Lori Berenson's signed confession, however, testifies that she knew nothing of the weapons, though she apparently knew of the house, because the confession said that she was only allowed to enter the third floor of the house while wearing a hood which obstructed her vision, in order to deliver food. Peru's police claim that the third floor of the house had been converted into a shooting gallery by the MRTA.
The Primetime Live broadcast revealed to the American television viewing public that Berenson had actually lived in a high rise apartment in a different suburb of Lima. New York Magazine mentioned that the apartment was located in San Borjas, and interviewed the doorman, Nelson Rojas, and Berenson's next-door neighbor, Robert Coronel. The two had been asked to serve as witnesses when the police came to search the San Borjas apartment with Berenson in tow.
Coronel had not previously made Berenson's acquaintance, but Berenson asked him to be a witness to the search on the spot because she said she was afraid that the police would use the search as an excuse to plant drugs in her apartment.
Rojas said that when he went with police to search the apartment, "The first things we saw were these two uniforms in a closet." The police later said that they found uniforms of the same design at the house in La Molina.
When Berenson 's parents visited her in jail on Dec. 21, as they were allowed to before her sentencing, Berenson told them that she had found the uniforms on the floor of a minibus used by the MRTA, and that she had intended to give them back, according to Richardson.
What was she doing in a minibus used by the MRTA? The testimony given against her by Miguel Rincon indicates that Berenson herself drove the minibus to ferry new MRTA recruits to the jungle and back. It is to be remembered that Peruvian law grants clemency or reduced prison sentences to those who testify against others in cases involving crimes against the state. This is called the "repentance law", a similar to the American practice of granting prosecutorial immunity to members of racketeering organizations who testify against others said to be involved in organized crime. Those who perjure themselves on the witness stand in order to further denigrate the reputation of the defendant have everything to gain, including a perfect opportunity to exact revenge against a former comrade who may have refused to assist them in committing a crime.
A bank account used by Berenson during her stay in Peru contained $50,000, a rather large sum for a fledgling journalist with parents "of modest means" to have amassed. Peruvian police initially said as much, and insinuated that the money was given to Berenson by the MRTA. The bank statement from Banco Popular was shown to the American public on Primetime Live. The Berensons had already explained that they had somewhat reluctantly given their daughter the rest of the money earmarked for her tuition at MIT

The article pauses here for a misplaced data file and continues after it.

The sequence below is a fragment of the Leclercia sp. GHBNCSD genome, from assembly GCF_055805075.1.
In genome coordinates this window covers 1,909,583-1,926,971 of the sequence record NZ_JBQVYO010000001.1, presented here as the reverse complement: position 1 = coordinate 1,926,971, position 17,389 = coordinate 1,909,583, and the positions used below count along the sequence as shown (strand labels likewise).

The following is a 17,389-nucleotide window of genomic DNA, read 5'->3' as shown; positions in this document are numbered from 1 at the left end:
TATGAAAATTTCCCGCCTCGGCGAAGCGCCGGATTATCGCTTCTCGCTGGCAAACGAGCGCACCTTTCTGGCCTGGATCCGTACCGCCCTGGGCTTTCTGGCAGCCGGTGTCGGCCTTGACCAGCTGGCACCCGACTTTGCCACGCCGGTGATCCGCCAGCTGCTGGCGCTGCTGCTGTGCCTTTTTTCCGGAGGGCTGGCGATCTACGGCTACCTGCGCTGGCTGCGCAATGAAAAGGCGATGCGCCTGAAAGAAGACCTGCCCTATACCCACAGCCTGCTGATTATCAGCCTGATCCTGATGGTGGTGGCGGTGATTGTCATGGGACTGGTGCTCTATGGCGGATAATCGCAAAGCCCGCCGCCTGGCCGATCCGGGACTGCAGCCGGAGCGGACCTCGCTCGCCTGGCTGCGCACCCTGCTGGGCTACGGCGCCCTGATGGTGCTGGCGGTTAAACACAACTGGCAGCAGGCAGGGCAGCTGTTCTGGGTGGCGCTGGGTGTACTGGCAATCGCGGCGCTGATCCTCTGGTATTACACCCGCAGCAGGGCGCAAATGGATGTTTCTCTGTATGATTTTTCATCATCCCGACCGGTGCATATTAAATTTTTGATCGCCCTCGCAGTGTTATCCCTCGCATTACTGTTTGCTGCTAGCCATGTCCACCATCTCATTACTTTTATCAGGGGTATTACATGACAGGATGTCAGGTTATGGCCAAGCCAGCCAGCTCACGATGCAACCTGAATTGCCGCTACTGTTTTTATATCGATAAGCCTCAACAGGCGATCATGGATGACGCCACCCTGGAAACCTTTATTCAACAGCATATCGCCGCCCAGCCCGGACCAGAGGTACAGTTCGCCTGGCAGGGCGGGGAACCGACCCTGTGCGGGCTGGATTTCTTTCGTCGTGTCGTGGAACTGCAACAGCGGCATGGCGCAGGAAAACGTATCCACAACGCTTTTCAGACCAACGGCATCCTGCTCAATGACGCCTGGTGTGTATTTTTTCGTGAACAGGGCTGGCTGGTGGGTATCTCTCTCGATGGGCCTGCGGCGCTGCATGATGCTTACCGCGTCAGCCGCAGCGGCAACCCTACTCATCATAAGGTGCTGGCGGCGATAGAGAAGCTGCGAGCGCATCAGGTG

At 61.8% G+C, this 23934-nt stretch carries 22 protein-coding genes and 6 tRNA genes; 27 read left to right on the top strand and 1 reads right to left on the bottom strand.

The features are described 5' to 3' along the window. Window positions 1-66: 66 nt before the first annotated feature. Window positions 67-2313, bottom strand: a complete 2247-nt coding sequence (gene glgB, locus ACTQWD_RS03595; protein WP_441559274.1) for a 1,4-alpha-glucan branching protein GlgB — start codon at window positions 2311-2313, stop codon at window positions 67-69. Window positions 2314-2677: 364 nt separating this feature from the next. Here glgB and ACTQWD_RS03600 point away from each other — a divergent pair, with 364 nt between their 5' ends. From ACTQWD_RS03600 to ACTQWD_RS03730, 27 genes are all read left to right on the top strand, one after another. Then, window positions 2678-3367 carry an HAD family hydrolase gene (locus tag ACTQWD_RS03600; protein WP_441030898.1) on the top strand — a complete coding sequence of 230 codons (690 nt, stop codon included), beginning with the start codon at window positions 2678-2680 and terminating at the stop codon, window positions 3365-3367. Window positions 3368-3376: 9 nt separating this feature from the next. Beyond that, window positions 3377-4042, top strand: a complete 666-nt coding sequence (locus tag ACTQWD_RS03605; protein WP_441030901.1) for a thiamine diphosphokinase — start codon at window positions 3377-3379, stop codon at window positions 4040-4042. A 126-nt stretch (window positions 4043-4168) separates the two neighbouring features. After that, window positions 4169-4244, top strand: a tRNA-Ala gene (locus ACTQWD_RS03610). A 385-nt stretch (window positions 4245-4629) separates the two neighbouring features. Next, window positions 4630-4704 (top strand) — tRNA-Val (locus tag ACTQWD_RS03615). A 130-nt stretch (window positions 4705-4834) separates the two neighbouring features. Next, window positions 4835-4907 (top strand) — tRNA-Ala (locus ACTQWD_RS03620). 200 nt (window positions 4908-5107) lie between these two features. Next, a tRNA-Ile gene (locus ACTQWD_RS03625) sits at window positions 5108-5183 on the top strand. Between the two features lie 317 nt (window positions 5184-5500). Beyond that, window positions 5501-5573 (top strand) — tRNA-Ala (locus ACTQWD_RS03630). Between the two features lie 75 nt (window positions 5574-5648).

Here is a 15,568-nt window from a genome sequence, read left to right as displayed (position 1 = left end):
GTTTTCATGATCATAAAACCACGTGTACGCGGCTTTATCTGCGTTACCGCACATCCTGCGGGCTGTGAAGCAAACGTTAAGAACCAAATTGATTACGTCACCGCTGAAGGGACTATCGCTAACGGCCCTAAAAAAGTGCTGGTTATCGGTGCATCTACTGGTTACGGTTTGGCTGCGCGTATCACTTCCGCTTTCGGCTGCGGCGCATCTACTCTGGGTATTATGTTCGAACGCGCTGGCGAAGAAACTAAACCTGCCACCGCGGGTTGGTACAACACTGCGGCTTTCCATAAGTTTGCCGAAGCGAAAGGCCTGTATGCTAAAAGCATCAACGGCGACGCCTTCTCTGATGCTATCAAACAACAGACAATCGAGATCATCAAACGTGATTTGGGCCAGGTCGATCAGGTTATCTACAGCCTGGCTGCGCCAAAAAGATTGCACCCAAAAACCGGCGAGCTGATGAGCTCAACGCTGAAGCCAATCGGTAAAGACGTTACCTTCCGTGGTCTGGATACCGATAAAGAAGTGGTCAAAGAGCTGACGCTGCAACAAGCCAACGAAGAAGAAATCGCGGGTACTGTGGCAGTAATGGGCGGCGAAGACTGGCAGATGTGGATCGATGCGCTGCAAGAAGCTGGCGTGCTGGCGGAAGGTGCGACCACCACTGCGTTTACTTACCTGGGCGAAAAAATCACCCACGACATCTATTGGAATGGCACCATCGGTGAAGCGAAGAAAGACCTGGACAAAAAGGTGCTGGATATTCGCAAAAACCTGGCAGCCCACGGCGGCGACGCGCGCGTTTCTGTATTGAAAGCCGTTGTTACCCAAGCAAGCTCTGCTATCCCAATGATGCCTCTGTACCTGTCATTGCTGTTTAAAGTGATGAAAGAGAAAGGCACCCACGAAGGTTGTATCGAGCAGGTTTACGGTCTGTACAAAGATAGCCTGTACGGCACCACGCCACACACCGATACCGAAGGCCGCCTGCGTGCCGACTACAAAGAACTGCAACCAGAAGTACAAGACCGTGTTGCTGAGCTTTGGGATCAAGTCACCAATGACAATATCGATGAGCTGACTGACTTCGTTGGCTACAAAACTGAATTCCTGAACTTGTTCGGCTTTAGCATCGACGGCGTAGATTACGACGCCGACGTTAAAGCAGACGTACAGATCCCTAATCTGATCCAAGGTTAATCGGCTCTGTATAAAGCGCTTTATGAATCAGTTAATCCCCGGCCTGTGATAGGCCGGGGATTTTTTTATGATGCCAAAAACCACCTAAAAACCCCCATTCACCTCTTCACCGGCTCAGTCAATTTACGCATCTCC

Peruvian officials have accused Lori Berenson of possessing forged press credentials, which she allegedly used to gain access to the Peruvian Congress and gather information for the MRTA. She also allegedly used false documents to create an identity as a journalist named Ana Gion.
Berenson had applied to the publications Modern Times and Third World Viewpoint for press credentials after contacting these periodicals with story ideas. Third World Viewpoint sent her a letter, signed by editor Lloyd D' Aguilar allowing her to represent the magazine in Peru. Berenson submitted a copy of Third World Viewpoint to a Peruvian journalists' association. Pictures of Berenson's officially signed press accreditations were shown on the Feb. 21 Primetime Live broadcast. Queries to Third World Viewpoint and Modern Times confirmed that they had indeed accredited her as a journalist. A press card is a corporate employee identification card, not a government certification.
The information Berenson was said to have gathered, allegedly for the benefit of the MRTA's plans to kidnap members of the Peruvian Congress, was information that many journalists might possess under ordinary circumstances. The Peruvian anti-terrorist police said they found Berenson's handwriting on documents including a floor plan of Peru's Congress chambers, showing the locations of security guards and legislators' seats, as well as on a map of the La Molina neighborhood which they called "an escape plan".
Berenson's legal defense team, which consists of an American lawyer, Thomas Nooter and a Peruvian defense lawyer, Grimaldo Alcibaldi, is supervised by former U.S. Attorney General Ramsey Clark The defense team initially denied that Berenson's handwriting was on the Congressional floor plan, but said that her handwriting was on notes detailing the legislators' voting records.